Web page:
The Republican frontrunner has called for a further 60 percent tariff on all Chinese goods as well as a tariff of at least 10 percent on all $3 trillion worth of American imports. To say that this does not conform to Milei’s libertarian agenda is an understatement, his embrace of Trump at CPAC notwithstanding. The Argentine leader has stated categorically that “tariffs should not exist.” While Donald Trump appeals to blue collar workers in defense of the American auto-industry; Milei carries water for global financial elites, the “true heroes of the history western progress” as he told Milken attendees. 

None of this is lost on the man who said recently that reading Gérard Debreu’s Theory of Value gave him more pleasure than reading his first Playboy magazine. In more measured settings, the Argentine leader has waxed considerable ambivalence towards America’s 45th president. In an interview with the Economist, the interviewer asked whether Milei admired Donald Trump. His response:

I, let’s say…I mean…what I can say is that there is an alignment with all those who are willing to fight against socialism at the international level.

All those who want to fight against socialism at the international level are my allies. Because the enemy is socialism, the enemy is statism, the enemy is collectivism. And all those who are willing to fight that fight, we are all together.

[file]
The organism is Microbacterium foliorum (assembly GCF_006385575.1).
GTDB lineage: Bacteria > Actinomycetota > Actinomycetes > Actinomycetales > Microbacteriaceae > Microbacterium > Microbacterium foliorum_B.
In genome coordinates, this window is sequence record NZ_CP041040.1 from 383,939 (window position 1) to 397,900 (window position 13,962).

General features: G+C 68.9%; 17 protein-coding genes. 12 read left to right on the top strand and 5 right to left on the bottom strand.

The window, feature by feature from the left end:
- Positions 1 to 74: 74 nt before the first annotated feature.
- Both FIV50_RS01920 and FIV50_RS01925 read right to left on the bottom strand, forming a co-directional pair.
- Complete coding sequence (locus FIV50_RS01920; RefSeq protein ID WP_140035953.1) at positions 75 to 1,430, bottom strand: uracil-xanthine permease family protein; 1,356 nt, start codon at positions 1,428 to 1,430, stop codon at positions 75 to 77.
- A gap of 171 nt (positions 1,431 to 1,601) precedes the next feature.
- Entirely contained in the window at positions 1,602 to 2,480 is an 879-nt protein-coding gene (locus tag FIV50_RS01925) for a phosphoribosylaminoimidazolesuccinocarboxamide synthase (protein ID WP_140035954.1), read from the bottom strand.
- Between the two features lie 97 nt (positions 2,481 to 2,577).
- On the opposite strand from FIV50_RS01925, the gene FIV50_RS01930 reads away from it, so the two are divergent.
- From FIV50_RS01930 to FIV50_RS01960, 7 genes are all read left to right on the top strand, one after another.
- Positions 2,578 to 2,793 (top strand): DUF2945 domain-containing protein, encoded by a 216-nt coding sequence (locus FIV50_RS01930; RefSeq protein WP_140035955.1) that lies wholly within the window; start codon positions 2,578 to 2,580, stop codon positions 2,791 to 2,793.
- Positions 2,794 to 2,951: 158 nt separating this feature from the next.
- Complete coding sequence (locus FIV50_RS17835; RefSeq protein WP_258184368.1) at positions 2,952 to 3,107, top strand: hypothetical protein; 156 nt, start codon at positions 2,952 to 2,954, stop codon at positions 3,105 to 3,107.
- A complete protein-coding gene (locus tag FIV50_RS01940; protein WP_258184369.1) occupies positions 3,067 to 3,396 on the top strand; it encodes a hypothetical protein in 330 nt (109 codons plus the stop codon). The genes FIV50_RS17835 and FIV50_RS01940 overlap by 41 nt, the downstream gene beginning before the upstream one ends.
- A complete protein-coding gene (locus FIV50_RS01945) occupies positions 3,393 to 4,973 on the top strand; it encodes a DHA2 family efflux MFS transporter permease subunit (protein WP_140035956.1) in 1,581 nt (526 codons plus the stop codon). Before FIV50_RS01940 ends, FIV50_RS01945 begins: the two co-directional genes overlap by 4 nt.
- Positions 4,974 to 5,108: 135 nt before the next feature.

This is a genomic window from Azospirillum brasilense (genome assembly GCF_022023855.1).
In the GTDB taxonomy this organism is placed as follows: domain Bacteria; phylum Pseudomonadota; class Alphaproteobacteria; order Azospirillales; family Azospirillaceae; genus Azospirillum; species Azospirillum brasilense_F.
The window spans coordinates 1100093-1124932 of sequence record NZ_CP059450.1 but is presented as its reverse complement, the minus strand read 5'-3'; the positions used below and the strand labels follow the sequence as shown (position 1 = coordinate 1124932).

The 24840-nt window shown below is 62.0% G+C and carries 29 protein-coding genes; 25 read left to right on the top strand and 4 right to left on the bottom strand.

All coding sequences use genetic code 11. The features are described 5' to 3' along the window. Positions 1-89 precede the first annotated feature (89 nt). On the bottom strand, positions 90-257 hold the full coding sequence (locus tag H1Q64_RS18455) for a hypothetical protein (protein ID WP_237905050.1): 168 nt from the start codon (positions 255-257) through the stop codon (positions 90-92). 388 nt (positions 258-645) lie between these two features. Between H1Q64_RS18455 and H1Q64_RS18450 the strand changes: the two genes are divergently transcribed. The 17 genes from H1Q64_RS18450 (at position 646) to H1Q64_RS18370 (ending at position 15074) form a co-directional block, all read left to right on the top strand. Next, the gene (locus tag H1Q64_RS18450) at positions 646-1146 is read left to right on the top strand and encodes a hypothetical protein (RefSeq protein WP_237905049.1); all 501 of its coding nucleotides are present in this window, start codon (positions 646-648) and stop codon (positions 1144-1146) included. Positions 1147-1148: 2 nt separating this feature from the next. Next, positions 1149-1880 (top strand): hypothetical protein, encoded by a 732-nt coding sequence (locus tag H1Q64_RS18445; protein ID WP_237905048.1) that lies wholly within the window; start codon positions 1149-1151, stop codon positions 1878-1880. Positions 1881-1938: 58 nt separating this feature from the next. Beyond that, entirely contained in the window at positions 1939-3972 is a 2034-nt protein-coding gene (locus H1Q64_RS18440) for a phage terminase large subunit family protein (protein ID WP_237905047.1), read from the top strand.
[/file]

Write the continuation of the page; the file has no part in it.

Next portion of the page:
Later we will discuss the emerging order, whether it will be more or less liberal, whether it will resemble classical liberalism or minarchism or anarcho-capitalism, but that is a second order discussion.

Of course, both supporters and detractors know full well that the former president is not a classical liberal, a minarchist, or an anarcho-capitalist. Moreover, per Milei’s reading of history, all that is not of the free market is—by definition—a nefarious form of collectivism. 

It should also be noted that, in some ways, the Argentine president is closer to president Biden on matters of foreign policy. In the same interview with the Economist, Milei proclaimed: “I was one of the first, I would almost say I was the first to condemn the invasion of Ukraine. In fact the Ukrainian Embassy lent me the flag of the Embassy so that I could go and protest. And I did, actively.” Milei’s approach towards foreign policy is largely confined to Cold War maxims as opposed to national interests.

This is not to say that Trump (or Biden for that matter) should not pursue good relations with Milei’s Argentina. On the contrary, Washington should promote good relations—and investments—in most all Latin American countries as a counterweight to growing Chinese influence in the region. With that said, the underlying geoeconomics of Cold War II will inevitably push both the United States and its allies towards increasing protectionism and industrial policies. Javier Milei may have embraced both MAGA and Donald Trump; his policies, however, harken to a bygone era in American politics whose time has run its course.